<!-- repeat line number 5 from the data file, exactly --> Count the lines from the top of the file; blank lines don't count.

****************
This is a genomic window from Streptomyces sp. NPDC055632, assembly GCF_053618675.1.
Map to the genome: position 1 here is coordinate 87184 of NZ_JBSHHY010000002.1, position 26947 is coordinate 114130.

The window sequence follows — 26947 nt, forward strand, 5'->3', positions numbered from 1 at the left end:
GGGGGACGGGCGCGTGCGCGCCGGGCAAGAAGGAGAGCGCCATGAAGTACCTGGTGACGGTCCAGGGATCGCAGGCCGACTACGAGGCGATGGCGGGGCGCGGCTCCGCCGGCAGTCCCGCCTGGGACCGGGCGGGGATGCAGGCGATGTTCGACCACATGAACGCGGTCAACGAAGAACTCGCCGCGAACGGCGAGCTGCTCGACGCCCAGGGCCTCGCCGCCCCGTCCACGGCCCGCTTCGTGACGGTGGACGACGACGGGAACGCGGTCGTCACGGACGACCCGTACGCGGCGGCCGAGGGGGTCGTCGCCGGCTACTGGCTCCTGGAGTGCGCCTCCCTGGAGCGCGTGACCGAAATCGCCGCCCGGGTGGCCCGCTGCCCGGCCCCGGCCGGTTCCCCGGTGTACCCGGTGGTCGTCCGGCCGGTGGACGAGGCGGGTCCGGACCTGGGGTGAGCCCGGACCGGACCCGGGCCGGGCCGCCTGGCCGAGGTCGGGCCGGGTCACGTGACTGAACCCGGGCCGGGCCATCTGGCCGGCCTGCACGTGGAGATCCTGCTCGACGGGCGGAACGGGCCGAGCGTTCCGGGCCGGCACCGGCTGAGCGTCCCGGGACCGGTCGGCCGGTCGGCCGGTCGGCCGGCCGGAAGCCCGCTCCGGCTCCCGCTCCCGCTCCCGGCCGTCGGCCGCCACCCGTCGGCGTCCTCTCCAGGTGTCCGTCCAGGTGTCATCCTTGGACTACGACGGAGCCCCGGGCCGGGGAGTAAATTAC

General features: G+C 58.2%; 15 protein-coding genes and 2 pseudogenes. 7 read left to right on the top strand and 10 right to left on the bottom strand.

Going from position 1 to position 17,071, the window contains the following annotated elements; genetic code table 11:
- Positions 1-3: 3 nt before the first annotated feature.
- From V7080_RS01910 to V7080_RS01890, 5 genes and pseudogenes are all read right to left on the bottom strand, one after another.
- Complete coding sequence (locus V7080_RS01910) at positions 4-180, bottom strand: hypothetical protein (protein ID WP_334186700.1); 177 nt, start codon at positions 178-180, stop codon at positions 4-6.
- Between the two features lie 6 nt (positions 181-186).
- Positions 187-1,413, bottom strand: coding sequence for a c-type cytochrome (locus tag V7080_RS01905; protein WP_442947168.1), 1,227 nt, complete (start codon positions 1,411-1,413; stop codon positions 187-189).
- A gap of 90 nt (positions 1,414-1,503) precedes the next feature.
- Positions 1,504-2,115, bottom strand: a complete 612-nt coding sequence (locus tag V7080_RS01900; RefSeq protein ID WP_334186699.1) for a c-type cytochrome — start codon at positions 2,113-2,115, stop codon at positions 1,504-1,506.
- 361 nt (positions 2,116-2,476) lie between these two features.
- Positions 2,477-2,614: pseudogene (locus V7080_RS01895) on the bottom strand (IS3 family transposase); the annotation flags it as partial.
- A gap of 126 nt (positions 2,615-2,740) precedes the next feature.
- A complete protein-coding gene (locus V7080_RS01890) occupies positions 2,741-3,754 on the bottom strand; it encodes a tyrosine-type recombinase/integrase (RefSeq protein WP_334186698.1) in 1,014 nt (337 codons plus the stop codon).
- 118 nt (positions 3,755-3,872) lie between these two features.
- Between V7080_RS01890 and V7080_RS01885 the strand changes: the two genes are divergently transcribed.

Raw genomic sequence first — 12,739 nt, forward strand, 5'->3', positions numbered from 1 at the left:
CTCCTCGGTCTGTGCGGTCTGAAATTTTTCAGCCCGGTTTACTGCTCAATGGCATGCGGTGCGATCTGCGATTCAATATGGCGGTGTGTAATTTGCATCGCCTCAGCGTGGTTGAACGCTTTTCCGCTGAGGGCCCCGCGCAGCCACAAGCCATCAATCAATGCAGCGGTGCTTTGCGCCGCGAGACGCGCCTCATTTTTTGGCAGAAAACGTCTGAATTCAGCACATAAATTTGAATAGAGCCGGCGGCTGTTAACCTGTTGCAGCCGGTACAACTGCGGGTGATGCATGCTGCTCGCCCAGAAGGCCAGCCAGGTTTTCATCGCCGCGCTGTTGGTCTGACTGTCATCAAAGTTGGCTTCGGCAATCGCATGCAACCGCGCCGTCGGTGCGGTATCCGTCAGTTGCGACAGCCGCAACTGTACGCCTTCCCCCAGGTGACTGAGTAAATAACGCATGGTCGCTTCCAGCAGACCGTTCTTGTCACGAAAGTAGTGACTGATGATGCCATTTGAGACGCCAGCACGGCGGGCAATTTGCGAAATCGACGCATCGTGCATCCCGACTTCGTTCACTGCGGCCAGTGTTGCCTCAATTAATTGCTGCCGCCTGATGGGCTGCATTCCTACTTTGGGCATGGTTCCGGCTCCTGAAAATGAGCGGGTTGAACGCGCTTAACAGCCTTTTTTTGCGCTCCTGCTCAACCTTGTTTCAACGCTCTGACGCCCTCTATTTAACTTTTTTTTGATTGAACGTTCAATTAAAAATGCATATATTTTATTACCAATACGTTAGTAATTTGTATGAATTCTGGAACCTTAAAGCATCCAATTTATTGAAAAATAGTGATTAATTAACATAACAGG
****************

General features: G+C 58.2%; 15 protein-coding genes and 2 pseudogenes. 7 read left to right on the top strand and 10 right to left on the bottom strand.